The world’s pork industry has been on the rise since the 1970s, and global production surpassed 110 million tons in 2014. Pork is the world’s most widely-eaten meat by a substantial margin, besting both chicken and beef. The pork industry includes all forms of pig meat, including fresh and processed meats. In fact, 78% of all pork consumed has been processed in some way, being turned into such commodities as bacon, sausage, lunch meats, and other popular products.
China dominates the world pork industry, topping the charts for both pork production and consumption. In 2012, China produced 50 million tons of pork. This accounted for almost half of global production. Despite this, the country still has a regular annual net import of pork. Chinese domestic demand for pork has been increasing since the 1970s and the end of the Cultural Revolution. European Union member nations are collectively the second largest producers and consumers of pork, with the United States being third.
There is a global trend away from small swine farms and toward larger, commercial farms. Swine farms specialize in different areas, and few farms raise their pigs from birth to slaughter. Instead, most focus on either the breeding and raising of young piglets, or for caring for adult pigs until it is time for slaughter. Today most pigs are fed with nutrient-fortified mixes of grains, such as corn, barley, and soybeans. Farmers also differ in the conditions in which they raise their pigs. Some keep their animals in small indoor pens with tightly-regulated temperatures and constant ventilation. Others opt for open barn buildings, and still others send their pigs outside to roam in expansive fields. The latter is still especially popular in Spain, Sweden, and Brazil. A pig is typically considered ready for commercial slaughter when it achieves a weight of 240-290 pounds, or 110-130 kilograms.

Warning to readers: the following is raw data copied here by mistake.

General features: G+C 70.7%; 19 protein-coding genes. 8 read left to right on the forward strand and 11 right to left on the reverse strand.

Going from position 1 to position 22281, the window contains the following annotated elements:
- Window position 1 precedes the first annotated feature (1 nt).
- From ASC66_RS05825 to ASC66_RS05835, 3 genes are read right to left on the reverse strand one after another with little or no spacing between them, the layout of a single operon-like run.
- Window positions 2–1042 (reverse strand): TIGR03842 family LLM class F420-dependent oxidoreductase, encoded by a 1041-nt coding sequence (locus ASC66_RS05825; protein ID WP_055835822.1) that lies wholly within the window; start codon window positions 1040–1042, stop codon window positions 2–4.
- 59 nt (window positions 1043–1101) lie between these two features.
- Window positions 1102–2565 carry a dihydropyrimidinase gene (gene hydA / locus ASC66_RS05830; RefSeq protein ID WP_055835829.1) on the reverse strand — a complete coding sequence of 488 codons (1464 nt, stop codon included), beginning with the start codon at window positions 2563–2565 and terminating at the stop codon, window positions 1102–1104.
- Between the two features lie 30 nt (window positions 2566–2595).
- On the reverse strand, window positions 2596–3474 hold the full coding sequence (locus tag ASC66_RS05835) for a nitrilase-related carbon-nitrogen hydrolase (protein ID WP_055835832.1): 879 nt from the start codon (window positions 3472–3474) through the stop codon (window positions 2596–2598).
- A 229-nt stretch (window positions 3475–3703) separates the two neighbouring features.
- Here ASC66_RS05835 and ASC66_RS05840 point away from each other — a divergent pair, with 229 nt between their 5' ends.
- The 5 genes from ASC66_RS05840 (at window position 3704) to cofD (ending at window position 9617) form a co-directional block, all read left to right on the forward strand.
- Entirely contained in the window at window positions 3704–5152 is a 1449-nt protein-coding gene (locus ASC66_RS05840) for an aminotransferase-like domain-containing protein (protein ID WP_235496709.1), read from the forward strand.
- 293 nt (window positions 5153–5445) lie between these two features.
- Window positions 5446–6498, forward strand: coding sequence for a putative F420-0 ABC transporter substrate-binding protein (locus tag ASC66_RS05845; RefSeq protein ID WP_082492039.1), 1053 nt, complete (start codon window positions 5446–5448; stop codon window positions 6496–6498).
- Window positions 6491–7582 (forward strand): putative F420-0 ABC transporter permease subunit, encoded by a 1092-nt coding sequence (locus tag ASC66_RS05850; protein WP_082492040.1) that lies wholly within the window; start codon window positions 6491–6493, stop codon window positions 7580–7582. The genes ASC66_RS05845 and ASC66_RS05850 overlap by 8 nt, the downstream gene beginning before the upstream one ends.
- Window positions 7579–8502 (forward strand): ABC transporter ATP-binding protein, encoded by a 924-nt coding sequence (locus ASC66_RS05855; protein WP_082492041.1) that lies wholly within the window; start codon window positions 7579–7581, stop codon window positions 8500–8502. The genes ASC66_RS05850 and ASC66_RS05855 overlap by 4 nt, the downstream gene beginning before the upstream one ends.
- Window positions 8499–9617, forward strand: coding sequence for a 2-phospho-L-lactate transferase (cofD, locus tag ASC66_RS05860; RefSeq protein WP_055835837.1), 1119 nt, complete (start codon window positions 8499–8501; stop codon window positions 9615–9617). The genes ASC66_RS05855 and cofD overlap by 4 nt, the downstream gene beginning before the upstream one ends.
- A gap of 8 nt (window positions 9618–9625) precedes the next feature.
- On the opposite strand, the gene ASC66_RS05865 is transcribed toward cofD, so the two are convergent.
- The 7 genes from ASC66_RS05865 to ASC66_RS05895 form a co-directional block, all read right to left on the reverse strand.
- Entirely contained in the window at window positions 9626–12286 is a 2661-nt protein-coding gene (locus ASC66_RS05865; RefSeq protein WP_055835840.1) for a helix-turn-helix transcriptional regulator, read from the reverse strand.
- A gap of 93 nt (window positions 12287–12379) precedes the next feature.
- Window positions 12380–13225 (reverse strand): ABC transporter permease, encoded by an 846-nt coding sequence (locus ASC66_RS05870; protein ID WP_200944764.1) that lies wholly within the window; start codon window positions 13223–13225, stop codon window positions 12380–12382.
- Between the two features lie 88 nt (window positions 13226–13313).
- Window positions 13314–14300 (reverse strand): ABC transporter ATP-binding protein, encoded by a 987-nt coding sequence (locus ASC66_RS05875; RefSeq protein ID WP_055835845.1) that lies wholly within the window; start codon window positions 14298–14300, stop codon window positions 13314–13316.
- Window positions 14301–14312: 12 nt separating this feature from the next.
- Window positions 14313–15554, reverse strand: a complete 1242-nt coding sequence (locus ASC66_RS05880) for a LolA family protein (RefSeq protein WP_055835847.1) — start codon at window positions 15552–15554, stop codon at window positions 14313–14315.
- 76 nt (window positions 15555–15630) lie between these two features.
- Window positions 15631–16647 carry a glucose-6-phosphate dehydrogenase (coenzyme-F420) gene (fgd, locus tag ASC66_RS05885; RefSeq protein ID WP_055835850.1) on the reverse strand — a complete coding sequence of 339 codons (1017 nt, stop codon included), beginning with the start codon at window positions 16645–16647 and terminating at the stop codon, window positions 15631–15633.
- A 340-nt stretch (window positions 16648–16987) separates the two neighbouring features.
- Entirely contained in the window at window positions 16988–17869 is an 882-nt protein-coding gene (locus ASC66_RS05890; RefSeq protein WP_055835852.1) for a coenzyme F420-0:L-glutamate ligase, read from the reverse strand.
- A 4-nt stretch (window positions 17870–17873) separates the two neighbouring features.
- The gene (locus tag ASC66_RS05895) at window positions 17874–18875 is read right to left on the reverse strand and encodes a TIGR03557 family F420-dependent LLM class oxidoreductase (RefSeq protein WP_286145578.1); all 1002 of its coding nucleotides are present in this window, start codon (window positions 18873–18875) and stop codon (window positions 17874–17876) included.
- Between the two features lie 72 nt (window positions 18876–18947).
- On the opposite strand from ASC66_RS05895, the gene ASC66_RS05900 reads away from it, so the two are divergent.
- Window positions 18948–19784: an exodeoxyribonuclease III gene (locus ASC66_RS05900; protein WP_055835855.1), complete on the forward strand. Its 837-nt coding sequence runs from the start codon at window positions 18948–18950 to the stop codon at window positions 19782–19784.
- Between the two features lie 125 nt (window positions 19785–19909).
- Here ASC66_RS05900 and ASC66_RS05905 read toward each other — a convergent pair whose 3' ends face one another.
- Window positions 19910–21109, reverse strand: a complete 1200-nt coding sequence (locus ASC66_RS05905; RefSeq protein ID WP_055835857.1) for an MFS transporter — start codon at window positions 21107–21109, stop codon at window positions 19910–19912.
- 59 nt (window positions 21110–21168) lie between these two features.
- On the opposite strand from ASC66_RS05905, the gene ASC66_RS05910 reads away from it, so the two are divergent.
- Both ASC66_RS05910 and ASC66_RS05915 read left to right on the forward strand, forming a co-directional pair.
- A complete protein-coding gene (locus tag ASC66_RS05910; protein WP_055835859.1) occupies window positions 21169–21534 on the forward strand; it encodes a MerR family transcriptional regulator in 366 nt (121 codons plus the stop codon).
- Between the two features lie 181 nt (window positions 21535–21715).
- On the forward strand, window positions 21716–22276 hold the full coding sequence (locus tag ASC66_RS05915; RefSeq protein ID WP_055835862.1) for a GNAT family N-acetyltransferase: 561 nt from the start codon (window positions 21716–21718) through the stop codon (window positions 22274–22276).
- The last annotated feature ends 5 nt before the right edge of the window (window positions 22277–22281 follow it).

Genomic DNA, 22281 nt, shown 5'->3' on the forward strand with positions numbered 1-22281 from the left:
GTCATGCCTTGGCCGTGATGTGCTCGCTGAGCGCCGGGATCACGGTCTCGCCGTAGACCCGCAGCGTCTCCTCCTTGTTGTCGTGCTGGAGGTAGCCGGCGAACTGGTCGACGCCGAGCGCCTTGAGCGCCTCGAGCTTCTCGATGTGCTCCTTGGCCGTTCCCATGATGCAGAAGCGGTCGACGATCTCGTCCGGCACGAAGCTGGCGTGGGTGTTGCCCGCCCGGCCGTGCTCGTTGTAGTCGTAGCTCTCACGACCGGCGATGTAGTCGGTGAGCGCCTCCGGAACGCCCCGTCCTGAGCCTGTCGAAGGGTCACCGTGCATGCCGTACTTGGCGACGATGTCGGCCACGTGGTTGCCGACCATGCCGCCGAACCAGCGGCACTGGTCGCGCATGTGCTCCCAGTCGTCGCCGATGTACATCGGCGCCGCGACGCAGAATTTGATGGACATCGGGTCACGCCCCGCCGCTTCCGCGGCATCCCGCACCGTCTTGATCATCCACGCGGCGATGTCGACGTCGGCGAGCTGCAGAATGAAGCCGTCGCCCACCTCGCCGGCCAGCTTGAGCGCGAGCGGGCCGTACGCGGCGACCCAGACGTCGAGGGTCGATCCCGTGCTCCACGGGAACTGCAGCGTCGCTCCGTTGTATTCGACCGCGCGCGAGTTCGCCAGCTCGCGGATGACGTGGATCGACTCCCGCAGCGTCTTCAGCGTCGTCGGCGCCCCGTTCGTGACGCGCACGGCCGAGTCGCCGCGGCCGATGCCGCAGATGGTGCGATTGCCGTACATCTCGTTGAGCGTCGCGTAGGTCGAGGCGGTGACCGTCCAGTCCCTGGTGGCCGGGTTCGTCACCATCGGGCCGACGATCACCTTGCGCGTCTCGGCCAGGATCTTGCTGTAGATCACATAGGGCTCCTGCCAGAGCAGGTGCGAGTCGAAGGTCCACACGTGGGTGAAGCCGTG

Pigs were first domesticated and used for food in China, around 4900 BC, and later in Europe by 1500 BC. Explorer Hernando de Soto brought pigs to the Americas in 1539, where they became quite popular among native groups in North and South America. Historically, the most important distinction in animals utilized in the industry between “lard pigs” and “bacon pigs.” People used the lard from pigs for everything from frying and baking fats to the lubricating of machines, while bacon pigs were for eating. Recently, the swine industry has been able to increase production by using modern advances in science and technology to improve farm efficiency and the living conditions of pigs. Indoor pigs can now benefit from temperature regulation, preventative drugs, ventilation, and nutritiously formulated foods.
Most countries regulate the pork industry with laws against animal cruelty, as well as against certain medicines, hormones, or chemicals. One of the most common supplements given to pigs is ractopamine, which promotes the growth of more lean meat and less fat. This supplement is legal in the United States and other smaller pork-producing countries, but is illegal in China and the European Union. This has made trade between the top three producers more difficult, and some U.S. producers have simply stopped using the supplement so they can more easily export their products and expand their markets. The European Union recently passed a law mandating that pregnant sows must be kept in open barn housing, rather than in individual stalls. For many small operations, rebuilding barns to accommodate this law is too expensive, and estimates say E.U. pork production will fall by at least 5% over the next few years.
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